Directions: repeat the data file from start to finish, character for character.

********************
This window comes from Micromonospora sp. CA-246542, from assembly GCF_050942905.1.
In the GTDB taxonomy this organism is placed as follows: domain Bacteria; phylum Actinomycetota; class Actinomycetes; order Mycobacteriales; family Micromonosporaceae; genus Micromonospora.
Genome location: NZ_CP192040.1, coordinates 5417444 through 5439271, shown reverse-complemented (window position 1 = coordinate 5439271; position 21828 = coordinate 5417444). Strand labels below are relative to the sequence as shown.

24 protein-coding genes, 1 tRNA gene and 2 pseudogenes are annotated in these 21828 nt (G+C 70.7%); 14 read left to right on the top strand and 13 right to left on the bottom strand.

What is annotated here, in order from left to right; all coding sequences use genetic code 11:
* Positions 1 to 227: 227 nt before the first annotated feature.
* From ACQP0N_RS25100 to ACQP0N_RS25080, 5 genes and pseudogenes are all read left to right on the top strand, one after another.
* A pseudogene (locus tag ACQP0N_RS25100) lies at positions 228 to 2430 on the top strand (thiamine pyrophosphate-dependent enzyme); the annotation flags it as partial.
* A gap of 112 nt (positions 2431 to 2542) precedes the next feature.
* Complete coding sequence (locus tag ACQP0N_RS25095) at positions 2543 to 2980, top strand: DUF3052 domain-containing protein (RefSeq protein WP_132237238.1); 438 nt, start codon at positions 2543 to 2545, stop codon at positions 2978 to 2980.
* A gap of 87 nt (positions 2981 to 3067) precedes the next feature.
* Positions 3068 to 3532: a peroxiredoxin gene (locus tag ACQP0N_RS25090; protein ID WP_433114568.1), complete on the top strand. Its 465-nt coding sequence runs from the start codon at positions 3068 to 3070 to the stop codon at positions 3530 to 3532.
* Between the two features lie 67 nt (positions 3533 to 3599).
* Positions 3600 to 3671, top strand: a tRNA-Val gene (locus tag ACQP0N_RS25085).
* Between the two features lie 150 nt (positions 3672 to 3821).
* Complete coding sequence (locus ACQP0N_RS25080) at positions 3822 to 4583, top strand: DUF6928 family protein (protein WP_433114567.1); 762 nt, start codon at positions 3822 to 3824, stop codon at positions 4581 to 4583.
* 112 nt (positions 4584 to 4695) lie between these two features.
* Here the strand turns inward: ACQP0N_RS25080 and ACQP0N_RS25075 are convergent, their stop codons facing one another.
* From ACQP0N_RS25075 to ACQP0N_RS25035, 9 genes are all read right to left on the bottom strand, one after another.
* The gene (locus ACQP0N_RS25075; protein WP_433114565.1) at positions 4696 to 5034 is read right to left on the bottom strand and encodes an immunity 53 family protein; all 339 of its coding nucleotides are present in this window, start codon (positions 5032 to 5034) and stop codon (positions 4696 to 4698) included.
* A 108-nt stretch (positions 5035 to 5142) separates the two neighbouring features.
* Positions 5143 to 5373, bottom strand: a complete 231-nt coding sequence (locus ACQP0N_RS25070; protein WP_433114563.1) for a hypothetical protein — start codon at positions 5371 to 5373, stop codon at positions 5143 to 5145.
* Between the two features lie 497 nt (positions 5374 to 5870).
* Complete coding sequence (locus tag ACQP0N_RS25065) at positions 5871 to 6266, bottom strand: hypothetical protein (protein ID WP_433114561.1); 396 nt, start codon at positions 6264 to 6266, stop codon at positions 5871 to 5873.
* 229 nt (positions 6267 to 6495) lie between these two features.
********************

This window comes from Micromonospora sp. CA-246542, from assembly GCF_050942905.1.
In the GTDB taxonomy this organism is placed as follows: domain Bacteria; phylum Actinomycetota; class Actinomycetes; order Mycobacteriales; family Micromonosporaceae; genus Micromonospora.
Genome location: NZ_CP192040.1, coordinates 5417444 through 5439271, shown reverse-complemented (window position 1 = coordinate 5439271; position 21828 = coordinate 5417444). Strand labels below are relative to the sequence as shown.

24 protein-coding genes, 1 tRNA gene and 2 pseudogenes are annotated in these 21828 nt (G+C 70.7%); 14 read left to right on the top strand and 13 right to left on the bottom strand.

What is annotated here, in order from left to right; all coding sequences use genetic code 11:
* Positions 1 to 227: 227 nt before the first annotated feature.
* From ACQP0N_RS25100 to ACQP0N_RS25080, 5 genes and pseudogenes are all read left to right on the top strand, one after another.
* A pseudogene (locus tag ACQP0N_RS25100) lies at positions 228 to 2430 on the top strand (thiamine pyrophosphate-dependent enzyme); the annotation flags it as partial.
* A gap of 112 nt (positions 2431 to 2542) precedes the next feature.
* Complete coding sequence (locus tag ACQP0N_RS25095) at positions 2543 to 2980, top strand: DUF3052 domain-containing protein (RefSeq protein WP_132237238.1); 438 nt, start codon at positions 2543 to 2545, stop codon at positions 2978 to 2980.
* A gap of 87 nt (positions 2981 to 3067) precedes the next feature.
* Positions 3068 to 3532: a peroxiredoxin gene (locus tag ACQP0N_RS25090; protein ID WP_433114568.1), complete on the top strand. Its 465-nt coding sequence runs from the start codon at positions 3068 to 3070 to the stop codon at positions 3530 to 3532.
* Between the two features lie 67 nt (positions 3533 to 3599).
* Positions 3600 to 3671, top strand: a tRNA-Val gene (locus tag ACQP0N_RS25085).
* Between the two features lie 150 nt (positions 3672 to 3821).
* Complete coding sequence (locus ACQP0N_RS25080) at positions 3822 to 4583, top strand: DUF6928 family protein (protein WP_433114567.1); 762 nt, start codon at positions 3822 to 3824, stop codon at positions 4581 to 4583.
* 112 nt (positions 4584 to 4695) lie between these two features.
* Here the strand turns inward: ACQP0N_RS25080 and ACQP0N_RS25075 are convergent, their stop codons facing one another.
* From ACQP0N_RS25075 to ACQP0N_RS25035, 9 genes are all read right to left on the bottom strand, one after another.
* The gene (locus ACQP0N_RS25075; protein WP_433114565.1) at positions 4696 to 5034 is read right to left on the bottom strand and encodes an immunity 53 family protein; all 339 of its coding nucleotides are present in this window, start codon (positions 5032 to 5034) and stop codon (positions 4696 to 4698) included.
* A 108-nt stretch (positions 5035 to 5142) separates the two neighbouring features.
* Positions 5143 to 5373, bottom strand: a complete 231-nt coding sequence (locus ACQP0N_RS25070; protein WP_433114563.1) for a hypothetical protein — start codon at positions 5371 to 5373, stop codon at positions 5143 to 5145.
* Between the two features lie 497 nt (positions 5374 to 5870).
* Complete coding sequence (locus tag ACQP0N_RS25065) at positions 5871 to 6266, bottom strand: hypothetical protein (protein ID WP_433114561.1); 396 nt, start codon at positions 6264 to 6266, stop codon at positions 5871 to 5873.
* 229 nt (positions 6267 to 6495) lie between these two features.